Map of UN Partition: Note the three discontinuous Israeli “Bantustans.”


The ensuing disaster (al-Naqba) produced a much larger and contiguous Israel with a substantial minority of Arab residents, and a widely dispersed population of Arab war refugees. At this point, rather than negotiate the best possible situation for the refugees, the Arab League unanimously chose to continue the war and confine the Palestinian refugees to camps, as a weapon against Israel. The Palestinians became the sacrificial pawn of Arab politics, forced to live in squalor,indoctrinated with Nazi-inspired propaganda in their schools, and held up to the world as an example of Israeli crimes against humanity . And of course, the worse they suffer, the worse the crime.


But whose crime?


This state of affairs beggars the liberal imagination. Indeed many observers just assume that it was the Israelis who put the refugees in camps and kept them there. Michael Moore speaks about a visit to the refugee camps in 1988:

Although in my life I had already traveled through Central America, China, Southeast Asia, and other parts of the Middle East. I wasn’t ready for what I saw in the refugee camps in the Occupied Territories. I had never encountered such squalor, debasement, and utter misery. To force human beings to live in these conditions – and deo so at the barrel of a gun, for more than forty years — just made no sense.Stupid White Men, p. 178.

Now Moore seems to presume that it’s the Israelis who have done this to the Palestinians. (His next paragraph goes into how badly the Jews have been treated in the past and how sad that they should turn around and do it to someone else — the favorite formula of those attracted to moralSchadenfreude.) He seems to have no awareness that for the first (and critical) half of the Palestinian experience of refugee confinement, it was Arab rulers and Arab guns who kept them in misery, and that once Israel took over they tried to move these unfortunate victims out into decent housing, and it was the Arabs who pushed UN Resolutions insisting that they be returned to the squalor of the camps.


How muchmorenonsensical is that — it’s the Arabs who want their misery, not the Israelis?


Unless one thinks in terms of Domineering Cognitive Egocentrism, and the Honor-Jihad Paradigm.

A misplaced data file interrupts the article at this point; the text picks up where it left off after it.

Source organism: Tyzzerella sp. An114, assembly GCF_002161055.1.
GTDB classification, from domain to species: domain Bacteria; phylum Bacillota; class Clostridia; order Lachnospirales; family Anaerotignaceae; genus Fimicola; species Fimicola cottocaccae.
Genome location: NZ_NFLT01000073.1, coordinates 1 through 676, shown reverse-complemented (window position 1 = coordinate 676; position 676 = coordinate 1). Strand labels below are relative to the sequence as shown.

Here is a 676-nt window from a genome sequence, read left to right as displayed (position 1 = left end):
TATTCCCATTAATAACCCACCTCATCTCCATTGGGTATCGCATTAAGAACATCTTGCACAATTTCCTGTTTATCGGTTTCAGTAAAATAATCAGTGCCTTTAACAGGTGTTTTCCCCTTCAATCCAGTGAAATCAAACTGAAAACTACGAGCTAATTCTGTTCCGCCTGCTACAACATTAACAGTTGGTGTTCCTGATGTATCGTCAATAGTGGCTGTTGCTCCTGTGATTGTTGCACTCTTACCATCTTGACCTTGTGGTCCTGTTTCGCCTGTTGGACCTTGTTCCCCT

After the second Naqba of 1967, with the Israelis offering to return most of the conquered territories in exchange for peace, the Arab League met at Khartoum and issued the “Three No’s”– “No negotiations, no recognition, no peace!” In the context of contributing to Palestinian suffering, this decision of the Arab League — with Arafat, al-Husseini’s nephew, representing the Palestinian people’s “interests” — reveals perhaps more than anything, the “incomprehensible” skew of this conflict. To save the “honor” of the Arab nation andnothave to recognize or make peace with this rebellious, tiny,Dhimmipeople, these Arab leaders preferred to leave over two million Arabs under Israeli rule. And given how for an Arab Muslim, it is a stain to one’s honor to live under the rule of another people — above all, a people who should be subject — they knew that this “occupation” they were sanctioning, would poison the Israeli’s world no matter how beneficent or economically advantageous Israeli rule might prove.


And when the Palestinians threatened the stability of the Hashemite kingdom in Jordan – the only Arab country to offer them citizenship – King Hussein’s troops massacred as many as 10,000 Palestinian men, women and children in one month, remembered in Palestinian lore as Black September. PLO troops fled to Israel rather than fall into Jordanian hands. Many Palestinians and other Arabs acknowledge their victimization by their “fellow” Arabs. Current Palestinian Authority Prime-Minister Mahumud Abbas said in 1976 that,

…the Arab armies entered Palestine to protect the Palestinians from Zionist tyranny but, instead, they abandoned them, forced them to emigrate, and to leave their homeland, and threw them into prisons similar to the ghettos in which the Jews used to live.” (Falastin a-Thaura, March 1976).

However, such honest remarks by Palestinians are tempered partly by their desire to enlist support from the very Arabs who victimized them, partly by their fear of reprisal, partly by their honor-bound need to believe that the Israelis are their greatest enemies.




Palestinian political culture, from the earliest period of Zionist settlement, has fostered the zero-sum mentality whenever possible. The uprising of 1936-9, supposedly fighting the British and the Zionists, ended up killing far more Arabs (vendettas, looting) than either English or Jews. The Peel Commission (1939) asked Arab rioters why, despite the increased levels of prosperity brought to Palestine by their arrival, they attacked the Jews, one Arab responded:

You say we are better off: you say my house has been enriched by the strangers who have entered it. But it is my house, and I did not invite the strangers in, or ask them to enrich it, and I do not care how poor it is if I am only master of it.”(Weathered by Miracles, p. 207)

The pattern whereby the Palestinians suffered more from the militant policies of their leadership than Israelis became a standard feature of all the “uprisings,” from the “nationalist uprising” of 1936-39, to the“intifada” of the late 1980sand the“second intifada” of 2000. In general, terrorists almost never limit their aggression to the “enemy”, and since their own populations do not have the protection that enemies can mobilize, they tend to suffer the daily impositions of their “militants” far more. And until it becomes completely unbearable, most people in such terror-dominated societies stay silent.




The degree to which Palestinian leadership has followed the lead of Arab League politics in victimizing its own people can best be seen in the formation of the PLO in 1964. Rather than demand the West Bank and the Gaza Strip, governed by Jordan, as a sovereign nation in which they might begin the long-overdue process of getting people out of the refugee camps and into decent housing and work situations,they ignored the plight of their brethren, and focused on the elimination of the Zionist entity. National Liberation consistently took second place to the annihilation of another nation.